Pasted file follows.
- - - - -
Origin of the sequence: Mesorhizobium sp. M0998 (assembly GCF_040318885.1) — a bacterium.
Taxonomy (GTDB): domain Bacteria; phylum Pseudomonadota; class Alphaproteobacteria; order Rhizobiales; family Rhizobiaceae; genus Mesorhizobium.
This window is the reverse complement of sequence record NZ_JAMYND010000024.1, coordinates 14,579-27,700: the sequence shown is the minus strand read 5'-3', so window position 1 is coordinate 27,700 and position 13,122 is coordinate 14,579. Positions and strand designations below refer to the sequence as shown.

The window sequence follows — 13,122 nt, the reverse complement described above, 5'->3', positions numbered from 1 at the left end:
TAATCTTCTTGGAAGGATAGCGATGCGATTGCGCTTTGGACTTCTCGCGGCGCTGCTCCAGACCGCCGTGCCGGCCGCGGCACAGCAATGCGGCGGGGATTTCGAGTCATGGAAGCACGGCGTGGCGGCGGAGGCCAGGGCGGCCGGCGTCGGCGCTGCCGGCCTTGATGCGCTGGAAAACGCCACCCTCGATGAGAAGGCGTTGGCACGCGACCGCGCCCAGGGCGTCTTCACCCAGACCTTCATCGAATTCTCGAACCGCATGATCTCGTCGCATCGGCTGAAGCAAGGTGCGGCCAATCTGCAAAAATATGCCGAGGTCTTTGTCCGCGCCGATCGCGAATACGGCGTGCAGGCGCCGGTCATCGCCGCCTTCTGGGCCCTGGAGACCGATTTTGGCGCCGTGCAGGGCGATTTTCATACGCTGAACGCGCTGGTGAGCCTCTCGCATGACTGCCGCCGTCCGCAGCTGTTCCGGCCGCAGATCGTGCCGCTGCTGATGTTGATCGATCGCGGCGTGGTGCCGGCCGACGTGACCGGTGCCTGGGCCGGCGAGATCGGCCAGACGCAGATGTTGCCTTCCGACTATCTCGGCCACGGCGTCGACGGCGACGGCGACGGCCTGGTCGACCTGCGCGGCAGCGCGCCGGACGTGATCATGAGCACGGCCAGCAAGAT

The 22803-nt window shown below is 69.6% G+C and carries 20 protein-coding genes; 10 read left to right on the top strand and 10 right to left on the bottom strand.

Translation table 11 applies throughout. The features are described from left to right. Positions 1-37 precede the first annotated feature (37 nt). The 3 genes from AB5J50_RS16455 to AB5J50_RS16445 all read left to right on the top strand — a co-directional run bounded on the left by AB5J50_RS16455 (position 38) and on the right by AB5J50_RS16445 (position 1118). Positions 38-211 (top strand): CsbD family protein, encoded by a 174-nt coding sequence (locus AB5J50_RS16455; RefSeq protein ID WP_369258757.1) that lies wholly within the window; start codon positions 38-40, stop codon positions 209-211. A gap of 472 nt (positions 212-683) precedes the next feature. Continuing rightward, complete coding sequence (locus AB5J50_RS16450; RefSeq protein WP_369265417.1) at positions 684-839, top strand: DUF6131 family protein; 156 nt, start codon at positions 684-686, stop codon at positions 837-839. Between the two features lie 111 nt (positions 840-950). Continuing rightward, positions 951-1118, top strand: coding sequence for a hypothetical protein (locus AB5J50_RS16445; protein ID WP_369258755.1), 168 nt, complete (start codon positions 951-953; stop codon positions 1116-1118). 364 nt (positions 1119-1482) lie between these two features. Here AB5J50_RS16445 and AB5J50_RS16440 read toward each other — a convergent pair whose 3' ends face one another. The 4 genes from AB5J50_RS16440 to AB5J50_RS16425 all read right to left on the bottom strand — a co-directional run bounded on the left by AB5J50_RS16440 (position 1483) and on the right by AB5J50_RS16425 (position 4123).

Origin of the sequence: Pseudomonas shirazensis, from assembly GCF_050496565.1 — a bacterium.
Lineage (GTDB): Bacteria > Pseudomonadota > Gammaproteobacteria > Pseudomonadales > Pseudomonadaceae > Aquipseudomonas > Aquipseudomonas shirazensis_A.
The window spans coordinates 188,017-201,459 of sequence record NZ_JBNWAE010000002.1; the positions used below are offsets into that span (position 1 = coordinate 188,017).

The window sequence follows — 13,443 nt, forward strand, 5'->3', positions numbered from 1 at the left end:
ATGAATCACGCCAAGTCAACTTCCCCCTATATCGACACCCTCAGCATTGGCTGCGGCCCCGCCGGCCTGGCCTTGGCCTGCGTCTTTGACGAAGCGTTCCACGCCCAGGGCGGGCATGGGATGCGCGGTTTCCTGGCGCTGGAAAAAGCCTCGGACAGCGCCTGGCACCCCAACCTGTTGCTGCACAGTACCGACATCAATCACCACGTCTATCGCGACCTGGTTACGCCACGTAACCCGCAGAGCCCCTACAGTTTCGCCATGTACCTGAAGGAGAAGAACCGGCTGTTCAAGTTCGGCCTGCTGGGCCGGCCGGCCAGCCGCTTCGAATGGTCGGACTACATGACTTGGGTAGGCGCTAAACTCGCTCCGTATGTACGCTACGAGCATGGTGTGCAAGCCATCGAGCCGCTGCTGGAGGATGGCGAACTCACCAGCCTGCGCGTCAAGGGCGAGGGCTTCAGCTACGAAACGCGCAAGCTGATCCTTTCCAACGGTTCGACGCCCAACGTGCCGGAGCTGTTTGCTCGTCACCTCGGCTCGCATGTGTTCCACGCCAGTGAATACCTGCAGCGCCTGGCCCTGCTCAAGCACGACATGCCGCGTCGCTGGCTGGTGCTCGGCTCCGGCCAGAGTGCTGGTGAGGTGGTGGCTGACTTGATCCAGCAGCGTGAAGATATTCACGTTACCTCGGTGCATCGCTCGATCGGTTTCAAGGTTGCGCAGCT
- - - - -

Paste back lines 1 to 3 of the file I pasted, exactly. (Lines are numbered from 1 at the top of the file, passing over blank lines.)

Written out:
Origin of the sequence: Mesorhizobium sp. M0998 (assembly GCF_040318885.1) — a bacterium.
Taxonomy (GTDB): domain Bacteria; phylum Pseudomonadota; class Alphaproteobacteria; order Rhizobiales; family Rhizobiaceae; genus Mesorhizobium.
This window is the reverse complement of sequence record NZ_JAMYND010000024.1, coordinates 14,579-27,700: the sequence shown is the minus strand read 5'-3', so window position 1 is coordinate 27,700 and position 13,122 is coordinate 14,579. Positions and strand designations below refer to the sequence as shown.